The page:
Scott Walker is back in the state doubling down on his job creation promise, stating his administration has a jobs plan and will "continue to implement it" -- when he hasn't even achieved half of his original goal. Now, the governor is promising a new plan leaving Wisconsinites to wonder if this will be enough to complete his central campaign promise by the end of the year. 

Scott Walker made a promise to Wisconsin families that he would create 250,000 jobs by the end of his first term, a figure his own administration concedes he will not reach. To hide his failure Walker has resorted to the tactic of cherry-picking facts and discrediting jobs data that isn't congruent with his political spin.

Last month, Walker attacked state Democrats for "political grandstanding" by advocating for raising the minimum wage in order to help struggling working-class families. The governor fervently opposes raising the minimum wage and directly helping more than 460,000 workers in the state who currently make less than $10.10 an hour. Instead, Walker maintains that his approach as governor has been to help employers create jobs.

The truth is that working-class households are still waiting for the Walker jobs plan released in September of 2010 to kick into gear. According to the latest and most accurate jobs data, Walker's jobs policies have failed miserably at creating opportunities for struggling Wisconsinites. Wisconsin is 37th in the nation in job creation, 45th in prospective job growth and 48th, almost dead last, in new business start-ups.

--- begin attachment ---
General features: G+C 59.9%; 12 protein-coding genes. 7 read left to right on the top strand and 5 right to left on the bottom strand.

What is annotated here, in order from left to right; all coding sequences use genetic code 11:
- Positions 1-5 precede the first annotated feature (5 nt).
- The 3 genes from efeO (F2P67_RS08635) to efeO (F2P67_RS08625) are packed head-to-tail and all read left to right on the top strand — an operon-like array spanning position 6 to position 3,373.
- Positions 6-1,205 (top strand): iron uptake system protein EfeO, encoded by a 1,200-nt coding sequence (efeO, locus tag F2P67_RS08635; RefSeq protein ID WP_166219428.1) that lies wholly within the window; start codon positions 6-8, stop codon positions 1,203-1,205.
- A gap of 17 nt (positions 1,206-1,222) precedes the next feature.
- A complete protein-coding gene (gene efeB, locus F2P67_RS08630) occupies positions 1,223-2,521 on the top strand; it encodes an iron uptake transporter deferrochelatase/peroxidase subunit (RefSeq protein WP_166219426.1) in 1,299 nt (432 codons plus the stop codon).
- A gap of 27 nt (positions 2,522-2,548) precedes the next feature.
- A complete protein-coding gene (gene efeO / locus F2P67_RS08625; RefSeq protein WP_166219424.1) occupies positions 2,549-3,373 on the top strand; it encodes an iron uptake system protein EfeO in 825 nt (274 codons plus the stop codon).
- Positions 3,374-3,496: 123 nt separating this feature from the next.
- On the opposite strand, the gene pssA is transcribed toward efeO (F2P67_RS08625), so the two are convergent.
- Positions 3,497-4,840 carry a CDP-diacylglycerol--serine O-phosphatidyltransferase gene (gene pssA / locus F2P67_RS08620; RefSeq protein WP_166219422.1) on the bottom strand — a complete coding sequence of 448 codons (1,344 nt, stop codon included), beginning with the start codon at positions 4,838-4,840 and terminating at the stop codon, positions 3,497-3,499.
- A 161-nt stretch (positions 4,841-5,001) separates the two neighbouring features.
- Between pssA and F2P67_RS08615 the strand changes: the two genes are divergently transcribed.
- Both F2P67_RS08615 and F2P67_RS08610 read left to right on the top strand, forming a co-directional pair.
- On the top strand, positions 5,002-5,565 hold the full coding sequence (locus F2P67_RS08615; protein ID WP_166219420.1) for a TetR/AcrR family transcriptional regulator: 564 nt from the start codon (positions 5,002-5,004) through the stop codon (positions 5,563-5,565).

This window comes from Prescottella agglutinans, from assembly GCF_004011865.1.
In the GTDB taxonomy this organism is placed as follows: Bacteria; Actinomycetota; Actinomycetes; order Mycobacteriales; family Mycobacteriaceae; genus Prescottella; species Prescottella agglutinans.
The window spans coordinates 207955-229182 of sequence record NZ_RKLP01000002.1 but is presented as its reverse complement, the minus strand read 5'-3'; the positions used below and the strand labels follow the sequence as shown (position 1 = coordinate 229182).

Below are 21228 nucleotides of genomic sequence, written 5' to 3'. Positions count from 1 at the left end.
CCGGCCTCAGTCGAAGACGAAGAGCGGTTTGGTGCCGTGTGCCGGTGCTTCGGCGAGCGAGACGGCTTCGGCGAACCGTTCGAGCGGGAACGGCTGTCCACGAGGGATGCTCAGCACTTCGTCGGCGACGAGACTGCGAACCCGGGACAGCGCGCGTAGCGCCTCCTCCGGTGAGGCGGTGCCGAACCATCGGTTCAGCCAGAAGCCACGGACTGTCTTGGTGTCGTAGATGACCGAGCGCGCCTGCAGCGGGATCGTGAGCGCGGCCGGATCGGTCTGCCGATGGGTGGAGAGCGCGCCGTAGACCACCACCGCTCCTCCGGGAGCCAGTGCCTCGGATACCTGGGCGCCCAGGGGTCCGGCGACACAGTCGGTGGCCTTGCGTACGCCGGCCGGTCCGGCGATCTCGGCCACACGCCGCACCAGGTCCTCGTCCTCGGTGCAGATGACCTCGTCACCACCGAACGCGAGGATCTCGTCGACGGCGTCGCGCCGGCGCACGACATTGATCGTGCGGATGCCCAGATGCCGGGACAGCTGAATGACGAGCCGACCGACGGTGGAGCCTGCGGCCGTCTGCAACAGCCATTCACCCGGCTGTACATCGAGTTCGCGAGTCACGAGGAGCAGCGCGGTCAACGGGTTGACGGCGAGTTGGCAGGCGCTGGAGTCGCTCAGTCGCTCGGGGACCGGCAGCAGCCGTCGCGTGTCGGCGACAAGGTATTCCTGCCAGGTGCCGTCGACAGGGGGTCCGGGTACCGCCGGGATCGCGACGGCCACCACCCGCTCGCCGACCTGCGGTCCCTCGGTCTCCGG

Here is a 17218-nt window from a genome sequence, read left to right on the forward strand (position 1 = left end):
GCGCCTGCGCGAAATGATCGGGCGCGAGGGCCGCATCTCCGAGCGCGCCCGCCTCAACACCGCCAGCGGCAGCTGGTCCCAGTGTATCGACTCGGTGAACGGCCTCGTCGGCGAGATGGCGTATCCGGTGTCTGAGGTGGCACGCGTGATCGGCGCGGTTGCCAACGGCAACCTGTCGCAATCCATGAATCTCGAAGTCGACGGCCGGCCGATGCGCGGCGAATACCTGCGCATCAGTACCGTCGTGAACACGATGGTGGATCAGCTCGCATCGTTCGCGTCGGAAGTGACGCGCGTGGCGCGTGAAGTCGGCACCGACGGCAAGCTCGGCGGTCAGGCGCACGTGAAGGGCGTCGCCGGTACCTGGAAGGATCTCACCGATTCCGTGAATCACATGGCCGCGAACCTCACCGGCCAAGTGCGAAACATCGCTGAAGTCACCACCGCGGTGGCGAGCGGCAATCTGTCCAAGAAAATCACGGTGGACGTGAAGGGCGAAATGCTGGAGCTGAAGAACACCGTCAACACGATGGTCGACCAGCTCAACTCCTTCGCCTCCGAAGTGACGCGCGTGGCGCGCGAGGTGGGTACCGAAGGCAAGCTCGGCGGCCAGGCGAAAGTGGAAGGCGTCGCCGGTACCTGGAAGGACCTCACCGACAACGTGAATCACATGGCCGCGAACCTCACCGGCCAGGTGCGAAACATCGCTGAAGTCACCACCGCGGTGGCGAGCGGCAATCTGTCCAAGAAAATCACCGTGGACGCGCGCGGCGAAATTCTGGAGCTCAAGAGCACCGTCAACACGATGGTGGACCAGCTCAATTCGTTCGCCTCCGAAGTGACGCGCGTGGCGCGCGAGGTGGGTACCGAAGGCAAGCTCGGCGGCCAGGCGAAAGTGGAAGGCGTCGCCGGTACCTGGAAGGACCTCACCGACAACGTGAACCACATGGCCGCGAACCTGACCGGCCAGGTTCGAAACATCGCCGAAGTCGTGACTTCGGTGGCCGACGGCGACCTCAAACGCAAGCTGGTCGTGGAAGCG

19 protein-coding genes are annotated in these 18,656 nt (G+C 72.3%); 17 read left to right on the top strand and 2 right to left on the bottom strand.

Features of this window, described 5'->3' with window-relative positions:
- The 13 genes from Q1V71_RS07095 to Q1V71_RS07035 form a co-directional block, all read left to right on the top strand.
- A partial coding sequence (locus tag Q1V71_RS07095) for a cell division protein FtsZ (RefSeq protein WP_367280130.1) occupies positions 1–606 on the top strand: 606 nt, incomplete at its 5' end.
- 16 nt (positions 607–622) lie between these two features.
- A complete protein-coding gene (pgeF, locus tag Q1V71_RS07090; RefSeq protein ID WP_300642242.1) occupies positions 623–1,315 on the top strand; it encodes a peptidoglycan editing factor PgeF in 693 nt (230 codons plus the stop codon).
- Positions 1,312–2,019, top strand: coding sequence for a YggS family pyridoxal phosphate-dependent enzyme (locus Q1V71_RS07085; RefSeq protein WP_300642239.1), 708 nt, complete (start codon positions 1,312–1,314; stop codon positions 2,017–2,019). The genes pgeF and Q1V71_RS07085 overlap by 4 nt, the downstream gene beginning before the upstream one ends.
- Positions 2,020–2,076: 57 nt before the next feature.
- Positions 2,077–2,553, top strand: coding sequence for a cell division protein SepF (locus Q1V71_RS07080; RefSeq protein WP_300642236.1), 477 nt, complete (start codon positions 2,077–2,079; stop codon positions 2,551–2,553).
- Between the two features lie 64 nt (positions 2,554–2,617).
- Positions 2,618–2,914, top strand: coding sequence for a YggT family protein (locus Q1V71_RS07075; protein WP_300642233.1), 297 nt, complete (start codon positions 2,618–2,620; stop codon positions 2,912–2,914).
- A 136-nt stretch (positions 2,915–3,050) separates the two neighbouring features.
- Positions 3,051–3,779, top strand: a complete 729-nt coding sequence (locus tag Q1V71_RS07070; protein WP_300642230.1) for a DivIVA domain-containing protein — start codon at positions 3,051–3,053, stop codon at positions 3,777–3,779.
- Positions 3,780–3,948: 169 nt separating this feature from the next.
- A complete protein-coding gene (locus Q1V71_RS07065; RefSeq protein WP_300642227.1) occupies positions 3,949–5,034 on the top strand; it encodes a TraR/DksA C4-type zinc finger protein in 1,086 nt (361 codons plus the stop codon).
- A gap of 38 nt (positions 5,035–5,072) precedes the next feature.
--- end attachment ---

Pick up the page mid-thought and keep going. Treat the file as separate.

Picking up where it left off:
Over the past year, Wisconsin has created just 23,963 new jobs -- a figure that puts our rate of growth at about half the national average. Adding insult to injury, the state added a grand total zero new net manufacturing jobs over the past year. Meanwhile, Scott Walker’s flagship jobs agency, the Wisconsin Economic Development Corporation, has been plagued with scandal amid allegations of bid-rigging and a series of scathing audits that revealed the agency had violated state and federal law, misused taxpayer money, lost track of millions of dollars in taxpayer-financed loans, and lacked mechanisms to track whether a single verifiable job had been created.

"Scott Walker's opposition to raising the minimum wage and helping the families he broke a central campaign promise to is perplexing," Democratic Party of Wisconsin Chair Mike Tate said Thursday. "Scott Walker insists that he is pursuing policies to put Wisconsinites back to work, but reality doesn't match his rhetoric -- it shows he just isn't serious about helping working-class families get back on track."